Recently I was asked to modify a custom solution downloaded from CodePlex to allow it to updated web.config file programmatically. The deployment steps provided from CodePlex involve manual modification to web.config files on all WFE servers across the farm which is not a best practice approach for deploying custom solutions.

There are many other articles and posts discussing the same topic, however many people had the same issue that I was facing;

- It adds multiple entries into web.config file where it should only add one single entry.

- It does not delete entries from web.config file.

I’d just want to share my complete code for people who would like to get more idea on how this is done in SharePoint.

The requirement was to add the following line into <configuration><system.web><compilation><assemblies> section of web.config file.

<add assembly="MyLinksMenu, Version=1.0.0.0, Culture=neutral, PublicKeyToken=abcdefg1234567890" />

I implemented the code inside a web application scoped feature’s event receiver class. This allows
SharePoint to add/remove the required line in web.config whenever the feature is activated/deactivated on a web application.

Here I added some class variables and an additional method.

string modPath = "configuration/system.web/compilation/assemblies";
string modOwner = "MyLinksMenu";
string modName = "add[@assembly=\"MyLinksMenu, Version=1.0.0.0, Culture=neutral, PublicKeyToken=abcdefg123456789\"]";
string modValue = "<add assembly=\"MyLinksMenu, Version=1.0.0.0, Culture=neutral, PublicKeyToken=abcdefg123456789\" />";

protected SPWebConfigModification createWebConfigModification()
{
  SPWebConfigModification myModification = new SPWebConfigModification(modName, modPath);
  myModification.Sequence = 0;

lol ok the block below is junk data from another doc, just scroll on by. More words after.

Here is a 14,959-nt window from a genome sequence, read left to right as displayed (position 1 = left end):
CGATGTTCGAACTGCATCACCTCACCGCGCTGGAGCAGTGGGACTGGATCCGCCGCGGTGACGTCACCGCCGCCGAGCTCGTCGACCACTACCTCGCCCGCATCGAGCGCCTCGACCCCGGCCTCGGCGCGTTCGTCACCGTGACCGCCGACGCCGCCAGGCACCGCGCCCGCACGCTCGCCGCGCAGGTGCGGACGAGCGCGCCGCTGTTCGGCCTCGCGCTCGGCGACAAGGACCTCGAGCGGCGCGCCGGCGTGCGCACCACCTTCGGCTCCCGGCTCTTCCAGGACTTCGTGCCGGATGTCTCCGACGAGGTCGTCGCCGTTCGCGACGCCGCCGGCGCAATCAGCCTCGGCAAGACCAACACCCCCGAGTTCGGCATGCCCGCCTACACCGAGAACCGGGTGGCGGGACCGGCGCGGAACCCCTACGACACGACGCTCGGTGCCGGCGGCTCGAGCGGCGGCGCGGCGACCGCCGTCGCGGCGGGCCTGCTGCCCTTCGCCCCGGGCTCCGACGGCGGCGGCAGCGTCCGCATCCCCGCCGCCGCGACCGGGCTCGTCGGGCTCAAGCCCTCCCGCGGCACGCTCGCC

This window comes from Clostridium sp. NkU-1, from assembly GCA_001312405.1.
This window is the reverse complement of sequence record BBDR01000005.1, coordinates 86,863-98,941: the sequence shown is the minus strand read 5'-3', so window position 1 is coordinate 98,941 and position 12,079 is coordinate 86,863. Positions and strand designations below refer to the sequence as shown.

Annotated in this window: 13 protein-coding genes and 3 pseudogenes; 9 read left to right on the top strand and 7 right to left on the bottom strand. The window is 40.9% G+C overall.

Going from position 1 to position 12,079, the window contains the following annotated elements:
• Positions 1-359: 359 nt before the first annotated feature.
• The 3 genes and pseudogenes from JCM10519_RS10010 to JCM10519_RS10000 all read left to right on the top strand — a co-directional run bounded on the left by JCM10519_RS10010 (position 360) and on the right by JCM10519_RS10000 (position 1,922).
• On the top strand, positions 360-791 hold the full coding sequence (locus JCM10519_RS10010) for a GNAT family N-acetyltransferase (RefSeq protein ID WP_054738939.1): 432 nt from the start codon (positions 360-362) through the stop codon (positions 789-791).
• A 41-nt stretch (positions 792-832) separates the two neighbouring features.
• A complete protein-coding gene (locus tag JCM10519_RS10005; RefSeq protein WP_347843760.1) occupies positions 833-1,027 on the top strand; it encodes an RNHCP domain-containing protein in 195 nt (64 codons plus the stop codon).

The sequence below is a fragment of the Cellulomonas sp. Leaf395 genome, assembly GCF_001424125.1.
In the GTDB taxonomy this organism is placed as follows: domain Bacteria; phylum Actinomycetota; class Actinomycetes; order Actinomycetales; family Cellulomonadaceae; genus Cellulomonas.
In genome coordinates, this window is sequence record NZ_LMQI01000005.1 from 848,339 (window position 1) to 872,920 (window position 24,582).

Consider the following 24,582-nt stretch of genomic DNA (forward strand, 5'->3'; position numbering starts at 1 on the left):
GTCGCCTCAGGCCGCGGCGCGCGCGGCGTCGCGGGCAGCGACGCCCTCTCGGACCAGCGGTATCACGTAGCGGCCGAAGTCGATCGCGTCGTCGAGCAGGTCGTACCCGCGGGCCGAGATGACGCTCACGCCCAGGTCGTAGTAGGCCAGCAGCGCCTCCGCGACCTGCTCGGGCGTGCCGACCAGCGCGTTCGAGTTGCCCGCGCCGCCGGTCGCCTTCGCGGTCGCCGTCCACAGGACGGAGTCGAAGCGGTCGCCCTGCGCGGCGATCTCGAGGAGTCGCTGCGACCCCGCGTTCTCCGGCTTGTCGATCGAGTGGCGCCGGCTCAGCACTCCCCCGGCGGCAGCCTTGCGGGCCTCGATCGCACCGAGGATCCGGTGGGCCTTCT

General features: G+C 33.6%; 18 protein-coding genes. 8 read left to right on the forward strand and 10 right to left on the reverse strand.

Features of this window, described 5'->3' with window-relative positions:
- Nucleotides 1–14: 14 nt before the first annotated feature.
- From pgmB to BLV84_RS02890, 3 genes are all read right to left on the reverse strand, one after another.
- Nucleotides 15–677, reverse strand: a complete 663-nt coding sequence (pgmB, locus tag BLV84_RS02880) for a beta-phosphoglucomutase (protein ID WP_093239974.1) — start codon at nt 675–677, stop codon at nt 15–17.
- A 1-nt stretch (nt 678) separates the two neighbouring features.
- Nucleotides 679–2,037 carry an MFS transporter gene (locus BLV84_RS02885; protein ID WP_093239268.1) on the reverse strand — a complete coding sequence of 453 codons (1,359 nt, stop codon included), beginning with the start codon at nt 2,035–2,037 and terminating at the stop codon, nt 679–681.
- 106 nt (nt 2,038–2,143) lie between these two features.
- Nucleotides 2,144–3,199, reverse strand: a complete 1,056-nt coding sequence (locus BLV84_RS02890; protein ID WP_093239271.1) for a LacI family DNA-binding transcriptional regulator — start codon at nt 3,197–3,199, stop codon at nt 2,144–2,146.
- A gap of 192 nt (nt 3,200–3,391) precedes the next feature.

myModification.Owner = modOwner;
  myModification.Type = SPWebConfigModification.SPWebConfigModificationType.EnsureChildNode;
  myModification.Value = modValue;
  return myModification;
}

FeatureActivated Method

public override void FeatureActivated(SPFeatureReceiverProperties properties)
{
  SPWebApplication webapp = (SPWebApplication)properties.Feature.Parent;
  Collection<SPWebConfigModification> modsCollection =   webapp.WebConfigModifications;
  bool configExist = false;
  for (int i = 0; i < modsCollection.Count; i++)
  {
    if (modsCollection[i].Owner == modOwner)
    {
      configExist = true;
      break;
    }
  }
  if (!configExist)
  {
    webapp.WebConfigModifications.Add(createWebConfigModification());
    webapp.Update();
    webapp.Farm.Services.GetValue<SPWebService>().ApplyWebConfigModifications();
  }
}

FeatureDeactivating Method

public override void FeatureDeactivating(SPFeatureReceiverProperties properties)
{
  SPWebApplication webapp = (SPWebApplication)properties.Feature.Parent;
  Collection<SPWebConfigModification> modsCollection = webapp.WebConfigModifications;
  Collection<SPWebConfigModification> modsToBeRemoved = new Collection<SPWebConfigModification>();

  for (int i = 0; i < modsCollection.Count; i++)
  {
    if (modsCollection[i].Owner == modOwner)
    {
      modsToBeRemoved.Add(modsCollection[i]);
    }
  }

  if (modsToBeRemoved.Count > 0)
  {
    for (int i = 0; i < modsToBeRemoved.Count; i++)
    {
      webapp.WebConfigModifications.Remove(modsToBeRemoved[i]);
    }
    webapp.Update();
    webapp.Farm.Services.GetValue<SPWebService>().ApplyWebConfigModifications();
  }
}

References

How to: Add and Remove Web.config Settings Programmatically
http://msdn.microsoft.com/en-us/library/bb861909.aspx